Emergency Appliance Repair

A typical appliance repair emergency could be a leak or smoke or even a fire coming from the household appliance.

If an appliance emergency arises, unplug the appliance right away and then call Able Reading Appliance Repair for local appliance repair in Reading. If there is an electrical fire happening with one of the appliances inside your house, we recommend calling the local fire department even before you try to eliminate the fire on your own.

An electrical fire from an appliance can be very scary and very dangerous, but there are a couple of steps to be prepared in case of an emergency. If one of your appliances goes up in flames, it is very important not to panic. Follow our easy guidelines below to help keep your house safe from electrical appliance fires.


Homeowners can prevent electrical fires before they start by following some basic rules of appliance safety in a home. Don’t plug in a lot of electrical devices into a single outlet—the wiring might get overloaded and spark a fire, especially if there is clutter like clothes or paper near the outlet.

It can be easy to forget about the dangers of large residential appliances because they are plugged in all the time, but they present as much chance for a fire hazard as small electrical devices like kitchen toasters and space heaters. Large appliances like a washing machine or dishwasher shouldn’t be left to run overnight or any time you’re away from home, and do not keep a freezer or refrigerator in line of direct sunlight, in order to prevent overworking their cooling systems.

Inspect all of the outlets on a regular basis for excessive heat, signs of burns, and crackling or buzzing sounds that might point to electrical arcing. Be sure you store at least one working smoke detector on each story of your home, and test the smoke detectors regularly to keep them in working order.


If there’s an appliance repair emergency involving an electrical fire, it could be tempting to douse the fire with water, however water shouldn’t be used on an electrical fire.

Water will conduct electricity, and dumping water on a power source might cause a dangerous electrical shock. It might even make the fire even worse. Water might conduct electricity to other parts of the room, running the chance of igniting more flammable items in the area.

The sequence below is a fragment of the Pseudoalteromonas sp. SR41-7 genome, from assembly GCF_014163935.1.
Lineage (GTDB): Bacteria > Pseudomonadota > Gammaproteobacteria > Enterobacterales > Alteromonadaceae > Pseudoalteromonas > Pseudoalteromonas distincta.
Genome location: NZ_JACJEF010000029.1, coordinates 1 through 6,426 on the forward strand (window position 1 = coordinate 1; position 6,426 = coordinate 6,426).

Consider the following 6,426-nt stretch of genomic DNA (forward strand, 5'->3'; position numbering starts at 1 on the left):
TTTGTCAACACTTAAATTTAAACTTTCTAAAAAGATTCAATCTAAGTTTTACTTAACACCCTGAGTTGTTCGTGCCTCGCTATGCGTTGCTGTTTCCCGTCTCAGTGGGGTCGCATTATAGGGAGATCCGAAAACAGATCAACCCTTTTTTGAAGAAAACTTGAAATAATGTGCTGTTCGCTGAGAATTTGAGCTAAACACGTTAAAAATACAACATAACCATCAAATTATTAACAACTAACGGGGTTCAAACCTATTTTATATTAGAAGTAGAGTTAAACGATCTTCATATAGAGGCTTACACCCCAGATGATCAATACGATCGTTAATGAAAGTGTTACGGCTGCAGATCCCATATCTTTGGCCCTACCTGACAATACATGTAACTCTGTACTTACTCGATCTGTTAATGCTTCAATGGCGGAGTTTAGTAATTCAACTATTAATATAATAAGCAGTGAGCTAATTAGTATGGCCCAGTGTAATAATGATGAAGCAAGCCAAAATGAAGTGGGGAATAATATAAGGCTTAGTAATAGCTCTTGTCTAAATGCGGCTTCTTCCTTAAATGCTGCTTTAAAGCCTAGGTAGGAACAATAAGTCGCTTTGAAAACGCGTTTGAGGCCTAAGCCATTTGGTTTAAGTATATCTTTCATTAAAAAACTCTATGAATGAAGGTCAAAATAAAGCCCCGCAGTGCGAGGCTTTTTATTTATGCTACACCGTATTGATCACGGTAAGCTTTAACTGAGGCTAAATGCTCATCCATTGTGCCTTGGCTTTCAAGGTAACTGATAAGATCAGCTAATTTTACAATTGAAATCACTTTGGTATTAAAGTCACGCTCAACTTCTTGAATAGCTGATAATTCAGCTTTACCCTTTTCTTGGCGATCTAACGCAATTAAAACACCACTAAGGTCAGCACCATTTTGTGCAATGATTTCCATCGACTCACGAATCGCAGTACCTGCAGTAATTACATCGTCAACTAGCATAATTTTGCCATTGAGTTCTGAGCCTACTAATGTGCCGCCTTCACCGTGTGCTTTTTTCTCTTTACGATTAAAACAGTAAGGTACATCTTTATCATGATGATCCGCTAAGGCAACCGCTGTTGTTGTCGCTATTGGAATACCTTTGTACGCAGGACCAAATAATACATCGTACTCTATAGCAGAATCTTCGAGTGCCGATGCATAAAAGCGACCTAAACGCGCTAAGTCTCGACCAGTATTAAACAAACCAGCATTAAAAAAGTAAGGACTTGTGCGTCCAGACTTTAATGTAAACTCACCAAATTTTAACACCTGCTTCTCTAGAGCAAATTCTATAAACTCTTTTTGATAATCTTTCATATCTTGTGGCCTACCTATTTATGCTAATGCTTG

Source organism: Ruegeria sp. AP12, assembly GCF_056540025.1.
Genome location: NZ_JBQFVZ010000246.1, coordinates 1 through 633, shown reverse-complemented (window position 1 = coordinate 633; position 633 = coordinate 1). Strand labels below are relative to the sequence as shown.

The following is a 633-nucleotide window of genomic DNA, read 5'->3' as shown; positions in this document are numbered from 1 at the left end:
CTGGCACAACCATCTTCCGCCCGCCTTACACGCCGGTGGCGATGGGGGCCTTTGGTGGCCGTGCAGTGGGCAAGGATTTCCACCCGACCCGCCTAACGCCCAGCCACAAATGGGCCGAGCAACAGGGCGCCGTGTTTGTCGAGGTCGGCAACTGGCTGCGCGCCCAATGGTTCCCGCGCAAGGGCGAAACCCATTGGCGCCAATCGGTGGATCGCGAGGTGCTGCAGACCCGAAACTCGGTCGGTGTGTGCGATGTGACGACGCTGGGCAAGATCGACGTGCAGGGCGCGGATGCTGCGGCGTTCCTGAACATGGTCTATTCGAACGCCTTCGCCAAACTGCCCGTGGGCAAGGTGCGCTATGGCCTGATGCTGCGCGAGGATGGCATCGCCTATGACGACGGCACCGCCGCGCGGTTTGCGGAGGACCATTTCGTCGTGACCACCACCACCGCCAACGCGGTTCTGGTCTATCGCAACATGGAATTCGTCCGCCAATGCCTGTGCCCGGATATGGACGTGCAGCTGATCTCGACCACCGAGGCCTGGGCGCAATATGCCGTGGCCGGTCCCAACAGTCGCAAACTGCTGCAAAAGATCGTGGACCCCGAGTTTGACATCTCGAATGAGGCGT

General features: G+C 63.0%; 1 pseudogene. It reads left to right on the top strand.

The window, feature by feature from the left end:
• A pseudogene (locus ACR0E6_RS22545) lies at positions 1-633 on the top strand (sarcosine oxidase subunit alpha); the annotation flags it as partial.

The first step you want to do is to unplug the electric device from the power source and call the local fire department. Even if you might be able to take care of the fire by yourself, it’s important to have backup if the flames do get out of hand.

For minor fires, you might be able to pour on baking soda to douse the fire. Covering the smoking or burning area with baking soda will sometimes prohibit oxygen flow to the flames with minimal chance of electrocution. Baking soda contains sodium bicarbonate, which is the substance in standard fire extinguishers. You could be able to put out a smaller fire with a heavy blanket, but only when the flames are small enough to not catch the heavy blanket on fire too.

For big electrical fires, use a Type C fire extinguisher. You should always be sure you own at least one Type C extinguisher in your house. Extinguishers need to be inspected consistently to ensure they aren’t expired. If there’s a working fire extinguisher in the home, release the pin at the top, point the nozzle at the source of the flames, and squeeze the handle. If the fire gets too dangerous to fight alone or you are concerned the fire could block an exit, leave the house as fast as possible, shut the door behind you, and wait for assistance from the local fire department.

For the small appliance fires, call Able Reading Appliance Repair once the flames are under control and we will identify the cause of the fire and repair the appliance and return it to its original condition.


Appliance Repair Cost
Appliance Repair Tips
Appliance Safety
Repair or Replace Appliances
Refrigerator Parts